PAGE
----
During his first two seasons at the University of Maryland, Mike Shawaryn accomplished more than any pitcher in school history. The sophomore right-hander, who led head coach John Szefc's squad to a school-record 42 wins and its second consecutive berth in the NCAA Super Regionals this season, established Maryland marks for career victories (24) and single-season wins (13) in 2015. On the way to a 13-2 record and a 1.71 ERA, Shawaryn also set the Maryland single-season record for strikeouts with 138.
But he'd prefer to focus on his team's achievements, rather than his own record-setting efforts.
"It's great to get back-to-back regional titles under our belt," Shawaryn said. "It's kind of a culture change, and we're ready to keep this rolling for years to come."
Maryland vanquished Ole Miss and defeated tournament No. 1 seed UCLA twice to win the Los Angeles Regional. But the Terps' season ended with a 42-24 record after consecutive losses to Virginia in the best-of-three Charlottesville Super Regional.
Shawaryn was a first-team All-American selection by Collegiate Baseball Magazine, the first Terp to earn such an honor since the 2002 season. The native of Carneys Point, N.J., was also a unanimous All-Big Ten choice this season after leading the conference in wins, strikeouts and innings pitched. Shawaryn was a semifinalist for the Golden Spikes Award and the Dick Howser Award, which are presented to the nation's top college player. During the summer of 2015, he will become the second Maryland player to compete for the USA Baseball Collegiate National Team.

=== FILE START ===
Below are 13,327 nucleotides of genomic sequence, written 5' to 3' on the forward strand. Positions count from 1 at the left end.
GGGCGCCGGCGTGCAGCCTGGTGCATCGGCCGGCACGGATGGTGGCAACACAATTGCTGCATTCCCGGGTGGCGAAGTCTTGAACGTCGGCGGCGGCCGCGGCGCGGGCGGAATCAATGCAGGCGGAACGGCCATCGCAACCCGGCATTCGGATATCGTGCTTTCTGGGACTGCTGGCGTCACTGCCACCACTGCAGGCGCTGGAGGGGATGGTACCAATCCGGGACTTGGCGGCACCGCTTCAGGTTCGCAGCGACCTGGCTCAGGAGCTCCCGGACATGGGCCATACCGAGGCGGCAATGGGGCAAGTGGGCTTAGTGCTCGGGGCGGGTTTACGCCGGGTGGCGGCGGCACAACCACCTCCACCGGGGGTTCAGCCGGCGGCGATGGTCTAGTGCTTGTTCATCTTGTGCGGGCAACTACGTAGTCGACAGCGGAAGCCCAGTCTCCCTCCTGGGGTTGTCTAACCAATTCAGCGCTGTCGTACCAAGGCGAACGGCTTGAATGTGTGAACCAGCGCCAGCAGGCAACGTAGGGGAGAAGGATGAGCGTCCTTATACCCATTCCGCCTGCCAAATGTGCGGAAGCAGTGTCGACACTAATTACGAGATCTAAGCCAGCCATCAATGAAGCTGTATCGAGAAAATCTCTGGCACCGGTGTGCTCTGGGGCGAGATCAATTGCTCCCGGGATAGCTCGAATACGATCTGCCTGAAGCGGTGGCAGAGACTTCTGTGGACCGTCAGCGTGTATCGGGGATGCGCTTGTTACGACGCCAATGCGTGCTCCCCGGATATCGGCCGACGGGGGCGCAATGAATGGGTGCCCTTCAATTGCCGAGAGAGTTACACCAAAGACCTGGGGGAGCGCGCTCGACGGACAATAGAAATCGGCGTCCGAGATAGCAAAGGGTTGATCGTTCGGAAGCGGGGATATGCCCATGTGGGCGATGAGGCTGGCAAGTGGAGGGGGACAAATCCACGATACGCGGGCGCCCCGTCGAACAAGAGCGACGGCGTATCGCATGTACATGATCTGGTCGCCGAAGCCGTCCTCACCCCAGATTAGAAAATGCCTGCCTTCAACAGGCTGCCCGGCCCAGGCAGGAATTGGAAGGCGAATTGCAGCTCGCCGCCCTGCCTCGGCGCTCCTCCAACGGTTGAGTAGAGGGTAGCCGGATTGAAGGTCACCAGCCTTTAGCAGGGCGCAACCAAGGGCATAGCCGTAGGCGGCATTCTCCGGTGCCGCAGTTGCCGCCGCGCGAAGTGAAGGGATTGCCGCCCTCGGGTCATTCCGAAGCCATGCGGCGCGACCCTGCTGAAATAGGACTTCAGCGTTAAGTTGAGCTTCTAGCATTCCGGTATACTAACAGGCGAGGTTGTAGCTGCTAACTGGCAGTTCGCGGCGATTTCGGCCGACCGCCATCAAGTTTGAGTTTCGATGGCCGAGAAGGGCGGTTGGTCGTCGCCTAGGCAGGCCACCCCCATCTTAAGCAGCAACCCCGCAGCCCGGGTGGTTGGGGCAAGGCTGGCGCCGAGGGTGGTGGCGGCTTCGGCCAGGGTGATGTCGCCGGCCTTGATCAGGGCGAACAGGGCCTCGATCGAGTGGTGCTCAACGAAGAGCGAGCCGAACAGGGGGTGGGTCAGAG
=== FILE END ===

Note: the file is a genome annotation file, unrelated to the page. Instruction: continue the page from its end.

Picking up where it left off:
His sophomore season was a strong follow-up to one of the best first years of any Maryland pitcher. During the 2014 campaign, Shawaryn posted an 11-4 record with a 3.12 ERA. He struck out 72 hitters while walking 24, as the Terps went 40-23 and reached the NCAA Super Regionals for the first time.
"Last season gave me the confidence that I could get the job done," Shawaryn said. "When I go out there, I'm not trying to do too much. I'm just trying to pitch within myself. I trust in my stuff, because I was able to do it last year."
Shawaryn's evolution into an elite collegiate pitcher has impressed Maryland associate head coach Jim Belanger.
"A big part of his success last year was his mental makeup, more than his stuff," said Belanger, who is also the Terps' pitching coach. "This year, his stuff has started to catch up. His breaking ball has developed, and his fastball has gotten better. And his slider has become a quality pitch for him. I think that's a big reason why his strikeout numbers have risen from last year.
"Mike's just a winner. He's extremely competitive and extremely humble. He is the master of minimizing things, and he never gives up the big inning. If there's a bases-loaded situation with nobody out, they're probably going to score one run, but that's it. He always keeps you in the game."
With the 2014 graduation of Jake Stinnett, Shawaryn became the ace of the Maryland pitching staff. But he doesn't feel any additional pressure.
"As a college baseball player and a person who wants to continue [in the pros], you want that pressure," Shawaryn said. "If you're not able to handle it, you won't be able to get to the next level."
Shawaryn seems destined to reach that next level. Following his senior season at Gloucester Catholic High School, Shawaryn was chosen by the Kansas City Royals in the 32nd round of the 2013 MLB Draft. But the 6-foot-3 right-hander isn't thinking beyond his junior season with a Maryland team that will graduate two players and should be a national contender again.
"Next year, I'm going to pitch for a regional title, another Super Regional and get us to Omaha [site of the College World Series]," Shawaryn said. "I have 35 brothers on this team, and I want to win it for them, for Szefc, Belanger and the whole coaching staff. [The pros] will happen later down the road. Right now, I just want to do it for Maryland."